In case you have been completely disconnected from modern civilization over the course of the past 12 to 18 months, here’s a newsflash for you… Cloud Computing is the #1 Priority of CIOs across the globe, as mentioned in a recent blog post from Rik Fairlie of Microsoft. Unfortunately for them, there is a high probability that the sales professional from their favorite technology solution provider has no idea how to sell them the cloud solution that they want or need. The key question is why? Why are sales professionals so unprepared to address the rapidly changing dynamics in the cloud computing marketplace?
The first reason can be attributed to the solution provider companies that employ these sales professionals. These solution providers have been focused on developing and acquiring innovative products, but not the means to bring those products to market. In a recent Alexander Group study, 80% of respondents, who offer both cloud and on premise solutions, are using their existing engagement models and sales infrastructure, including personnel and processes. This status quo will not scale, and these companies need to adjust their go-to-market strategies for success in selling cloud computing solutions.
All of the blame, however, cannot be thrust upon the solutions companies themselves. Some of it can be attributed to the very CIOs who are focused on cloud. They have changed the rules of the game. They say that cloud is a priority yet 47% of solutions companies report that “customer knowledge” is a major sales issue. CIOs expect the solution provider sales professionals to educate them about cloud computing, and its trends and technologies. Unfortunately, even if these sellers do invest time to educate their customers, often their only reward is longer sales cycles and very small purchases for pilot programs.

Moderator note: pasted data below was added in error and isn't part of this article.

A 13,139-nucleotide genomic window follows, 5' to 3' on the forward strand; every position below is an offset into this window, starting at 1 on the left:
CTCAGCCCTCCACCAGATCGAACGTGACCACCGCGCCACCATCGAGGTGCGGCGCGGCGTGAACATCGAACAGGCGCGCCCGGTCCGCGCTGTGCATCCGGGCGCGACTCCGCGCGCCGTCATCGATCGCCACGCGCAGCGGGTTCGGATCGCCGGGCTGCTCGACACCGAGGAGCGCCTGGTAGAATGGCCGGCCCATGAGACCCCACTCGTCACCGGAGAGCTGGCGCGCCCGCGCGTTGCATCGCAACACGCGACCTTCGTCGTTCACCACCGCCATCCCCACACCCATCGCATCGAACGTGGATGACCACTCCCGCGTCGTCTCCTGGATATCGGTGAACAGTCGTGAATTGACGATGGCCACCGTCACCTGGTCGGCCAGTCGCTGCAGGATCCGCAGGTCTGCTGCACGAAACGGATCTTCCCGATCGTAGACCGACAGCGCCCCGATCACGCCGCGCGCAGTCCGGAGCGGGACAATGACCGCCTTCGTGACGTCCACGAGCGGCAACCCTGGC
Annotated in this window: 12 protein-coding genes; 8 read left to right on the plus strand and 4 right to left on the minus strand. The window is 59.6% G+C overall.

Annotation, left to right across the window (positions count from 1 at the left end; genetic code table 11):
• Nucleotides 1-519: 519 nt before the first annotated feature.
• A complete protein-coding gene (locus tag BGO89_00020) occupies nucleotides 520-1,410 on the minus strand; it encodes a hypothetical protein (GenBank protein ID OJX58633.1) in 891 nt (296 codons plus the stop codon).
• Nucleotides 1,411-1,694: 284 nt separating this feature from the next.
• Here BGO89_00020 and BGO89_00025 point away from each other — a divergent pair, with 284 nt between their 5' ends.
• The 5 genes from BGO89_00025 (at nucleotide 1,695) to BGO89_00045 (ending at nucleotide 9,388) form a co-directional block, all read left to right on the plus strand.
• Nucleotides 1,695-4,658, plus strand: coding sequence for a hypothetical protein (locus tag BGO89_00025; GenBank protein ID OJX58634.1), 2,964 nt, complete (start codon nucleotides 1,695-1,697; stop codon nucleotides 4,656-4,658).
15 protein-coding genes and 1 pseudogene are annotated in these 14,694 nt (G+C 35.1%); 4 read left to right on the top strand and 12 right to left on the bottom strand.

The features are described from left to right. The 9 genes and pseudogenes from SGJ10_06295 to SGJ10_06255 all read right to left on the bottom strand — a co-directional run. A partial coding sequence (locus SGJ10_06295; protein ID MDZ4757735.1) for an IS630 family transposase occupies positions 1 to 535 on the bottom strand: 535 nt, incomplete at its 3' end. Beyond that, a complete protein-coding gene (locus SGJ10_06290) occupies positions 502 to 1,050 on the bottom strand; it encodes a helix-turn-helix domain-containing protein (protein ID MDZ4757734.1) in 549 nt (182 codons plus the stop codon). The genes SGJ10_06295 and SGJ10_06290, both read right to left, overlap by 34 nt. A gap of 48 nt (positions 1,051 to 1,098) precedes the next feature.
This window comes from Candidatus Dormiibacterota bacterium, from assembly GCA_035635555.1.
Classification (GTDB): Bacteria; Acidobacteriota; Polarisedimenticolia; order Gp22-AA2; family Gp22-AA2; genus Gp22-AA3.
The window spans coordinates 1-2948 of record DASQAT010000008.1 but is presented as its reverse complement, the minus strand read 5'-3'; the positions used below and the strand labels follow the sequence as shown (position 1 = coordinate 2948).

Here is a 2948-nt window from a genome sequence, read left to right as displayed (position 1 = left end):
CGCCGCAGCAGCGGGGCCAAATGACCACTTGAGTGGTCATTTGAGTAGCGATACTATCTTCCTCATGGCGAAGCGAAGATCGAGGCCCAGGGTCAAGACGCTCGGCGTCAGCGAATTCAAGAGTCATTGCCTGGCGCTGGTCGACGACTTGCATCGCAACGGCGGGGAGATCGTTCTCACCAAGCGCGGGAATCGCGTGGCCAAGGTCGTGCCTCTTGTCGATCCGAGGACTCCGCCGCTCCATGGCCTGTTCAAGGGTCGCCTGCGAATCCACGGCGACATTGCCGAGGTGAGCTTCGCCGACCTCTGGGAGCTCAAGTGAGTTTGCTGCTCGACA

Cloud computing is here to stay. It is going to transform the way companies purchase and deploy technology, forever. So, what’s a solution provider to do?
Our advice – you must transform your sales organizations as well. Refine your go-to-market strategies to align to the new buying paradigm. Re-evaluate the roles that you have deployed against your most important customer segments. Most importantly, invest in training your sales professionals to become service-centric sellers.
Originally published by: Jeff Hersh